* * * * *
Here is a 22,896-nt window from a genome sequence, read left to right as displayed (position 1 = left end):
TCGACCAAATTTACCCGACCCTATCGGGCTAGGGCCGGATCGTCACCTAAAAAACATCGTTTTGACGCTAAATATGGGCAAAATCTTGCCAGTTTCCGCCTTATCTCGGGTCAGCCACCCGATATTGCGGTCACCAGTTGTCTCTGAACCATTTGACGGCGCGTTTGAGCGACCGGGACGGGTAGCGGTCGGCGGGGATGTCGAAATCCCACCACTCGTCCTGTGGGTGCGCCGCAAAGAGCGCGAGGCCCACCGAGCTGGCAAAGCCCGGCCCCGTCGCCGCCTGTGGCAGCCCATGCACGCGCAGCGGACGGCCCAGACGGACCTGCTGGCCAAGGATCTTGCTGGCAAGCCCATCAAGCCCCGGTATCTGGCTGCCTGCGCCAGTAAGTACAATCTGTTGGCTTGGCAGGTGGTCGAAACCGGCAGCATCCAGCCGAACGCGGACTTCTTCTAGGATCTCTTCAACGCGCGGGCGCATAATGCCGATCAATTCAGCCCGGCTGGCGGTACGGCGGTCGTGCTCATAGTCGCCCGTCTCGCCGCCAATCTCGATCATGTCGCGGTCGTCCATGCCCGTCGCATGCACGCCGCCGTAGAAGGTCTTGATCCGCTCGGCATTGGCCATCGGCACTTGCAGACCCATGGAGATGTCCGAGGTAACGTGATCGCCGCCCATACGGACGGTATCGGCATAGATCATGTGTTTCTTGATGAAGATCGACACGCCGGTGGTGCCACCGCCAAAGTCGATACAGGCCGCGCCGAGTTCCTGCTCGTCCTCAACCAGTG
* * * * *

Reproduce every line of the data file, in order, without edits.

Here is a 22,896-nt window from a genome sequence, read left to right as displayed (position 1 = left end):
TCGACCAAATTTACCCGACCCTATCGGGCTAGGGCCGGATCGTCACCTAAAAAACATCGTTTTGACGCTAAATATGGGCAAAATCTTGCCAGTTTCCGCCTTATCTCGGGTCAGCCACCCGATATTGCGGTCACCAGTTGTCTCTGAACCATTTGACGGCGCGTTTGAGCGACCGGGACGGGTAGCGGTCGGCGGGGATGTCGAAATCCCACCACTCGTCCTGTGGGTGCGCCGCAAAGAGCGCGAGGCCCACCGAGCTGGCAAAGCCCGGCCCCGTCGCCGCCTGTGGCAGCCCATGCACGCGCAGCGGACGGCCCAGACGGACCTGCTGGCCAAGGATCTTGCTGGCAAGCCCATCAAGCCCCGGTATCTGGCTGCCTGCGCCAGTAAGTACAATCTGTTGGCTTGGCAGGTGGTCGAAACCGGCAGCATCCAGCCGAACGCGGACTTCTTCTAGGATCTCTTCAACGCGCGGGCGCATAATGCCGATCAATTCAGCCCGGCTGGCGGTACGGCGGTCGTGCTCATAGTCGCCCGTCTCGCCGCCAATCTCGATCATGTCGCGGTCGTCCATGCCCGTCGCATGCACGCCGCCGTAGAAGGTCTTGATCCGCTCGGCATTGGCCATCGGCACTTGCAGACCCATGGAGATGTCCGAGGTAACGTGATCGCCGCCCATACGGACGGTATCGGCATAGATCATGTGTTTCTTGATGAAGATCGACACGCCGGTGGTGCCACCGCCAAAGTCGATACAGGCCGCGCCGAGTTCCTGCTCGTCCTCAACCAGTG